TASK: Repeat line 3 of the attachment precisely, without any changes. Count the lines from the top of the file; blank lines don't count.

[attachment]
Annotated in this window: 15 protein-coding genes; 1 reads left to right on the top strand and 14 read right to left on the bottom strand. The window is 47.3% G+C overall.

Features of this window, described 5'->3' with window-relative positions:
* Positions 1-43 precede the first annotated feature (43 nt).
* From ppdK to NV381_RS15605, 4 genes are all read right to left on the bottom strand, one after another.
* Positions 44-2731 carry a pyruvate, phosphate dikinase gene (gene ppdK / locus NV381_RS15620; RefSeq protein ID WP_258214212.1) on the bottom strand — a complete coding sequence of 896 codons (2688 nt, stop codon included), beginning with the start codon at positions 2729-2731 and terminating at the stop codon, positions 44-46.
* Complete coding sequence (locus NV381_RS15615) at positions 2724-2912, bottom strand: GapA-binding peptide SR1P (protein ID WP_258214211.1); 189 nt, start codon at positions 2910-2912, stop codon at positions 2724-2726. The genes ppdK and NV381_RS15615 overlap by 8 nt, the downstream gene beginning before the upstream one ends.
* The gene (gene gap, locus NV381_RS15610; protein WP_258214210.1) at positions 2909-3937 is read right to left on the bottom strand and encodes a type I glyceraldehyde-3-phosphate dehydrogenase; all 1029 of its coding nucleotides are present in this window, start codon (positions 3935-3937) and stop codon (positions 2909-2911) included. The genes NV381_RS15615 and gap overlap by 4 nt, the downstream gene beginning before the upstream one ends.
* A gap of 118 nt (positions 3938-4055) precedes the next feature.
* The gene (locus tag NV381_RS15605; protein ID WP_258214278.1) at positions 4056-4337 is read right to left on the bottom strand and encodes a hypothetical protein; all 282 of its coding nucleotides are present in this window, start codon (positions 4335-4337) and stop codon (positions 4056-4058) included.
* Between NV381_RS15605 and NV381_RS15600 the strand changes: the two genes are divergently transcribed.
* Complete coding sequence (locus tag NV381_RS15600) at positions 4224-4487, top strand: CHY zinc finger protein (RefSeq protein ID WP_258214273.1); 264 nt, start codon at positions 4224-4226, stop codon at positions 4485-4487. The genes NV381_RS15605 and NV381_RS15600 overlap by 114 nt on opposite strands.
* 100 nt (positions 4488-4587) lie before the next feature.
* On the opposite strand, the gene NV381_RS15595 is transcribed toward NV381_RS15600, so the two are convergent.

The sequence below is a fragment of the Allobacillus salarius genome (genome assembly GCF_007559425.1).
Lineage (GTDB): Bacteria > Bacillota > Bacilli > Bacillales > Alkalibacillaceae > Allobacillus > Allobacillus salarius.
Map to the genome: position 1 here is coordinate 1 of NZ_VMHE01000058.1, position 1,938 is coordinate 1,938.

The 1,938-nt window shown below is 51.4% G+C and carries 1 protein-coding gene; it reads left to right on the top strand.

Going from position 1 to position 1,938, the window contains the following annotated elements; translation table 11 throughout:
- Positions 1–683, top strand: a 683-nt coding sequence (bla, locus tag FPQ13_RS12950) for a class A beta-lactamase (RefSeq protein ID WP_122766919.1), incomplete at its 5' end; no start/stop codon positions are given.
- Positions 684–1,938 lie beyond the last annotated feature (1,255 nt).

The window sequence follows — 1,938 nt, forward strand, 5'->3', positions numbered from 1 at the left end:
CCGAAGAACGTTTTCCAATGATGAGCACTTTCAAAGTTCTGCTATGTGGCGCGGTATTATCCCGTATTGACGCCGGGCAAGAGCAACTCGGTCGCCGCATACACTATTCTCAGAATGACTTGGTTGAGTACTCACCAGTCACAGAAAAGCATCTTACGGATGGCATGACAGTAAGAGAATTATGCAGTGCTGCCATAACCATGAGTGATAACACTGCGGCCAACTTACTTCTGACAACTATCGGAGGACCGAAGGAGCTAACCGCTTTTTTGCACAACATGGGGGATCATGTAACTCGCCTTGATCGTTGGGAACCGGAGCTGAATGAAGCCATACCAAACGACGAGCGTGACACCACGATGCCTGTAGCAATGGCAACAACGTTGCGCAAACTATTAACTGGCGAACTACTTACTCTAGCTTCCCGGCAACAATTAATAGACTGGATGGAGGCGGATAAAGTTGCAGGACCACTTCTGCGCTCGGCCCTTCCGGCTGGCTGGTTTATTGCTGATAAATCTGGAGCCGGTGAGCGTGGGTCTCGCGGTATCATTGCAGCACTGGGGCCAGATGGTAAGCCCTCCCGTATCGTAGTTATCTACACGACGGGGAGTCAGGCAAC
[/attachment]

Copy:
* Positions 1-43 precede the first annotated feature (43 nt).